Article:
In the cyclic structure of the movie, each character, though not explored through his or her personal motivations or backstory, is perfectly formed as an empty vessel that can be filled with the insecurities and fears of a changing era. Each character is defined through a lack of connection to those changes, being either too old or too young to have fully lived the focal point of rebellion – the great divides of 1968 and of the ongoing Vietnam war, maybe an even greater source of change for the U.S. than the youth revolts that burned down Europe. And each character lives through those changes in different ways, always in a self-destructive manner, but never truly grasping the meaning of the changes themselves. Sexual liberation is seen either as a way to avoid boredom and the void of a shallow life (Sigourney Weaver), or as some sort of obligation (Christina Ricci). Some characters try to show the world their acceptance of the new lifestyle, while still truly uncomfortable with everything that implies (Kevin Kline); others are afraid to admit that they’re ready to break through into the new, fast-spinning world (Joan Allen); still others find a safety net in intellectual and/or political awareness (Tobey Maguire, Elijah Wood, Ricci again) which still prevents them from actually feeling alive.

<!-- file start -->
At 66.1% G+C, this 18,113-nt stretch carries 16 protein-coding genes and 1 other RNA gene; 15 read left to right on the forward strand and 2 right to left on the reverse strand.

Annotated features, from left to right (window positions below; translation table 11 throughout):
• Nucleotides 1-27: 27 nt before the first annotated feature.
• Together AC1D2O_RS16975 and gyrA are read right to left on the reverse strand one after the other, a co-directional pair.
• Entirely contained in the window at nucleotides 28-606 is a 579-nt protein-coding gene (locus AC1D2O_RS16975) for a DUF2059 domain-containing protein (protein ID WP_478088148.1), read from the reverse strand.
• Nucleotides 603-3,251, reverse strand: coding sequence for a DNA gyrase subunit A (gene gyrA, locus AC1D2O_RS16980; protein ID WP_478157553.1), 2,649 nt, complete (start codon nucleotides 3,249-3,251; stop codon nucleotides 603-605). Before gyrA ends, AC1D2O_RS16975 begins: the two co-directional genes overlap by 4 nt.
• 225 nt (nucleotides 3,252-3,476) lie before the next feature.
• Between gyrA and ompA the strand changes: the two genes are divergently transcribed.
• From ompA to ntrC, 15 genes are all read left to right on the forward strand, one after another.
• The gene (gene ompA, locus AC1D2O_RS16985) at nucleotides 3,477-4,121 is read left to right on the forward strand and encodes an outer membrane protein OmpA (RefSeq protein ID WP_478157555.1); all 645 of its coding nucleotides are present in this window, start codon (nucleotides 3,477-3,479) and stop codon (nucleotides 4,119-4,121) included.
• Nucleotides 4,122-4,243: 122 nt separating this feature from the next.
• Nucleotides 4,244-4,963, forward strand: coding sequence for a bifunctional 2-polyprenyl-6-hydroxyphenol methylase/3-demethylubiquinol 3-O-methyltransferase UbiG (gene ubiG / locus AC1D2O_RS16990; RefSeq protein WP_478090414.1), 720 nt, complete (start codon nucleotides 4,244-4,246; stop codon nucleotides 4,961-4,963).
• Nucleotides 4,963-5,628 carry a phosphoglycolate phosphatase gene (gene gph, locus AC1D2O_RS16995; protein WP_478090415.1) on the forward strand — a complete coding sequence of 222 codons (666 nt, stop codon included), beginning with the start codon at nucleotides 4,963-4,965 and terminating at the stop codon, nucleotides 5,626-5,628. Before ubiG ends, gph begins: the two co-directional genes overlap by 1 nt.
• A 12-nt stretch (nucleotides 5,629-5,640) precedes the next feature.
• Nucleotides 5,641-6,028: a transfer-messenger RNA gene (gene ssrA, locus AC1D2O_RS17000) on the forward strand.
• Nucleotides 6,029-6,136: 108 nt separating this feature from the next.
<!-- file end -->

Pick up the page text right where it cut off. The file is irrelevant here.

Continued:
While everybody is frozen in this state of uncertainty – and although we now see with newfound clarity the connection between dysfunction and the unavoidable evolution of human interactions, finally free from any emotive implications – the film leaves one shady and undefined spot in which all these characters, for a fleeting moment (interrupted by the sudden cut to black of the ending) find themselves again as human beings. We have crystallized them, analyzed them, used them as guinea pigs, but in the moment of profound grief humanity is found again, and the cycle of the film (and of life itself) is completed. These examples of dysfunctionality come together to that place of human association called family. And yet not family in the way we think and in the way the film wanted us to believe. We have seen the same family in the same situation at the beginning and at the end of the film, but now we know what to look for as they are waiting in that train station. We still don’t know exactly who they are, but we know where the connection lies, between them as human beings and our common past. This is a family that has been on the brink of extinction, that couldn’t run as fast as the world was running, that was and still is risking destruction. But in that act of genuine human communion, two men separated by such intricate social barriers who lift, together, the body of an innocent, and in that last liberating breakdown of a father crying for a lost child who was not even his own, there may be an ultimate truth: we don’t necessarily need to look closer to discover what is ugly in the world, it is often so obvious, but neither do we need to look closer to see what connects us as human beings.